First snow

The heavier snow was supposed to fall north of us.  We were to get just a light dusting. The long mild November had managed to keep the idea of winter at bay. Only a week or so ago the oaks and beeches were still golden, and moths fluttered against the windows at night.  It seemed almost possible to believe that the unseasonal warmth might last forever. But then the snow began to fall, and this magical thinking was slowly buried under the inches that kept accumulating.  How is it that, year after year, the first real snow comes as a surprise?  Surely, we should be used by now to waking up one morning and finding that the world has turned white overnight.  But even our snowplow guy seemed caught off guard: “Can you believe this?” he asked, as our shared new reality settled in. Then he backed up, made another pass, and, metal scraping against gravel, careened back down the drive.

by Maggie Dietz

Show’s over, folks. And didn’t October do
A bang-up job? Crisp breezes, full-throated cries
Of migrating geese, low-floating coral moon.

Nothing left but fool’s gold in the trees.
Did I love it enough, the full-throttle foliage,
While it lasted? Was I dazzled? The bees

Have up and quit their last-ditch flights of forage
And gone to shiver in their winter clusters.
Field mice hit the barns, big squirrels gorge

On busted chestnuts. A sky like hardened plaster
Hovers. The pasty river, its next of kin,
Coughs up reed grass fat as feather dusters.

Even the swarms of kids have given in
To winter’s big excuse, boxed-in allure:
TVs ricochet light behind pulled curtains.

The days throw up a closed sign around four.
The hapless customer who’d wanted something
Arrives to find lights out, a bolted door.

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18 Responses to First snow

  1. Cheryl Sullivan says:

    Beautiful. I live in Maine and really like winter (although autumn is my favorite.) This was a special poem capturing the bitter-sweetness of November.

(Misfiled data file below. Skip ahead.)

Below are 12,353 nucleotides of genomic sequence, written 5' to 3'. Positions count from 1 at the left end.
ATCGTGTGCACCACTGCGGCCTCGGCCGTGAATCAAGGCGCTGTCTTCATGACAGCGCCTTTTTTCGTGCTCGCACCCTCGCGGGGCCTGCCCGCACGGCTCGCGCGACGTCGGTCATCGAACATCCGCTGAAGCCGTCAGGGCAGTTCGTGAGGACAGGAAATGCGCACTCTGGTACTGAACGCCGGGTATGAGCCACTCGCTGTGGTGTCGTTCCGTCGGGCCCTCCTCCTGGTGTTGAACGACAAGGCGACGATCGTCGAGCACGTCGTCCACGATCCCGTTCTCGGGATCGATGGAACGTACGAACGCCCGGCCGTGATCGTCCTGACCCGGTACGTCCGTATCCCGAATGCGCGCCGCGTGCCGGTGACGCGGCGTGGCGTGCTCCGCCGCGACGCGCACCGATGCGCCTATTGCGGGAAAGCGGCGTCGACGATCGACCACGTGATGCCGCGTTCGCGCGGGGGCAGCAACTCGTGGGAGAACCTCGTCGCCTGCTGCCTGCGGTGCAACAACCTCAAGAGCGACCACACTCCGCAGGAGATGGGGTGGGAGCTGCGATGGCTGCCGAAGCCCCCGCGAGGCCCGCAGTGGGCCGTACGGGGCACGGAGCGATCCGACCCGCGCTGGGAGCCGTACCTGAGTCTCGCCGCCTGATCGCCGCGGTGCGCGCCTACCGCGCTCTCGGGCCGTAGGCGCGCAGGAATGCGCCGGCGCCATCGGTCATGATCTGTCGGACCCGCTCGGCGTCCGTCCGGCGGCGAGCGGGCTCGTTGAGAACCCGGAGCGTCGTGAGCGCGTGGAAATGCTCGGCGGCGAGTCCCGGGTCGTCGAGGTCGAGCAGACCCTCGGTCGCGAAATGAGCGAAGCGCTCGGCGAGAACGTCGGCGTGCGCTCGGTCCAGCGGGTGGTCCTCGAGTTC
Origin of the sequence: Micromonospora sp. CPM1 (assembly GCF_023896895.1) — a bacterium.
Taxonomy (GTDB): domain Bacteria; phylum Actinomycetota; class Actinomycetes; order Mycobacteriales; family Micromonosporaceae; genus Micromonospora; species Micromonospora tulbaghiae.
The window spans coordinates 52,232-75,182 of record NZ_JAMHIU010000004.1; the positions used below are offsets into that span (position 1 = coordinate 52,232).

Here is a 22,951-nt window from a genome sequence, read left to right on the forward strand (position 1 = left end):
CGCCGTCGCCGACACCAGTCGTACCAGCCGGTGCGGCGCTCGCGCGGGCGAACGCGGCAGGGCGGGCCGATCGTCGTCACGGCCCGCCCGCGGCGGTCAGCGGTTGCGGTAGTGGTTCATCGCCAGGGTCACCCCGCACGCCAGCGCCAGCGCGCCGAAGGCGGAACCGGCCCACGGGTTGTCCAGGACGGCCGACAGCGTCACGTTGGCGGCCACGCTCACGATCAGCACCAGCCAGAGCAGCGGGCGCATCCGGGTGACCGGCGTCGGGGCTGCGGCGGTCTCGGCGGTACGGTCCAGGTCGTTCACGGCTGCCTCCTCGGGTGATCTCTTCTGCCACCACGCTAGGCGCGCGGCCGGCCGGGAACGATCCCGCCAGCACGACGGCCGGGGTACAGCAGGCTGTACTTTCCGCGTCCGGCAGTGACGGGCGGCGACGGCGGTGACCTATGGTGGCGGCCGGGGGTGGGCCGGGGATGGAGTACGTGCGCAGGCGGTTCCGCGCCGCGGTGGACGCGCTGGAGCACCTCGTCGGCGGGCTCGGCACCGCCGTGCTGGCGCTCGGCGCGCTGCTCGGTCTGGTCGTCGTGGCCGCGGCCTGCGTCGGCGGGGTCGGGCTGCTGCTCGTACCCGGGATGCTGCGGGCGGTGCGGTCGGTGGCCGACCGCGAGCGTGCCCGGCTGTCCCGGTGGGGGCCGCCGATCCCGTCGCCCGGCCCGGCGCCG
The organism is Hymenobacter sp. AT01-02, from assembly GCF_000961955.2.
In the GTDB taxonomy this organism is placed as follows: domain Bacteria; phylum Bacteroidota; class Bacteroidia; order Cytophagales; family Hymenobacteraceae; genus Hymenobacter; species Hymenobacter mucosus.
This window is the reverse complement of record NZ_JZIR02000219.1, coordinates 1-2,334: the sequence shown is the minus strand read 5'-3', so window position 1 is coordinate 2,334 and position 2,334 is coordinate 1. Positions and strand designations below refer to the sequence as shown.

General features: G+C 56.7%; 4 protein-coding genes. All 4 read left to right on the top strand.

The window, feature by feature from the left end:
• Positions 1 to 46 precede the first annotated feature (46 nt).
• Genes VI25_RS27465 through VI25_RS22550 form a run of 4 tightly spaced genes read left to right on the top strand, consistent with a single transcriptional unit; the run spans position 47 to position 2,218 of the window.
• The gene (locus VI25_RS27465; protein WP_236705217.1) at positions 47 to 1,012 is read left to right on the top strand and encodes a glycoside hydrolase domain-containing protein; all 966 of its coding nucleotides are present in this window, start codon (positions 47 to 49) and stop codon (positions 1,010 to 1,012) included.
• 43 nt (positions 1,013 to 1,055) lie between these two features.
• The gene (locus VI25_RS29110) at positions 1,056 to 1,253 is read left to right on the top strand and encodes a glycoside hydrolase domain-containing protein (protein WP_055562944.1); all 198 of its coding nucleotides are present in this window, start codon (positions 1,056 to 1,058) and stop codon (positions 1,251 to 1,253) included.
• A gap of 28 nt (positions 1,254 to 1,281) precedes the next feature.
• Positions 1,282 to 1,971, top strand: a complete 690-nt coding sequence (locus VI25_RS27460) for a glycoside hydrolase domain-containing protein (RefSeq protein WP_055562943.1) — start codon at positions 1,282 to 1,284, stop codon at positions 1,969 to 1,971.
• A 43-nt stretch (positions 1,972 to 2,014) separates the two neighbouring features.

2. Barry Littmann says:

    But it is pretty. We had some snow too, a few miles south of you. Maybe that will be all
    we get this year. One positive note… in a few weeks the days will be getting longer.

  3. Phyllis says:

    Wow! What a wintry show! Snuggle in and sip some cocoa for us. Great poem too. =p.

  4. Patricia Markert says:

    You have captured the transition from late autumn to early winter perfectly.

  5. Beata M Newman Scarpulla says:

    I love it, all that snow is so exciting to me, a city dweller.

    And the poem is so right on. I enjoyed it immensely.

    Thanks so much.


  6. Lorraine Tinger says:

    Thank you, Liza.

    I especially love the line: did I love it enough…. .while it lasted. So true.

  7. Annette Shear says:

    coming back from “sunny Fla” where the temp hovered at 70…beautiful photo & sweet poem..I love the seasonal change as soon as I fly out of Tampa!!!


  8. Anders Gyllenhaal says:

    Having just moved to below the Mason-Dixon line once again, we don’t have much hope of seeing snow anytime soon. It makes it all the more delightful to see it falling in one of our favorite places. Wish we were there. Kinda.

  9. Gwen Rhodes says:

    Beautiful Liza, I love waiting for your work to show up in my inbox. Sitting here by our fire watching the last gasp of the sunset through the front door and across the way. Every night seems to outdo the night before
    Loving these last days of fall before winter really hits

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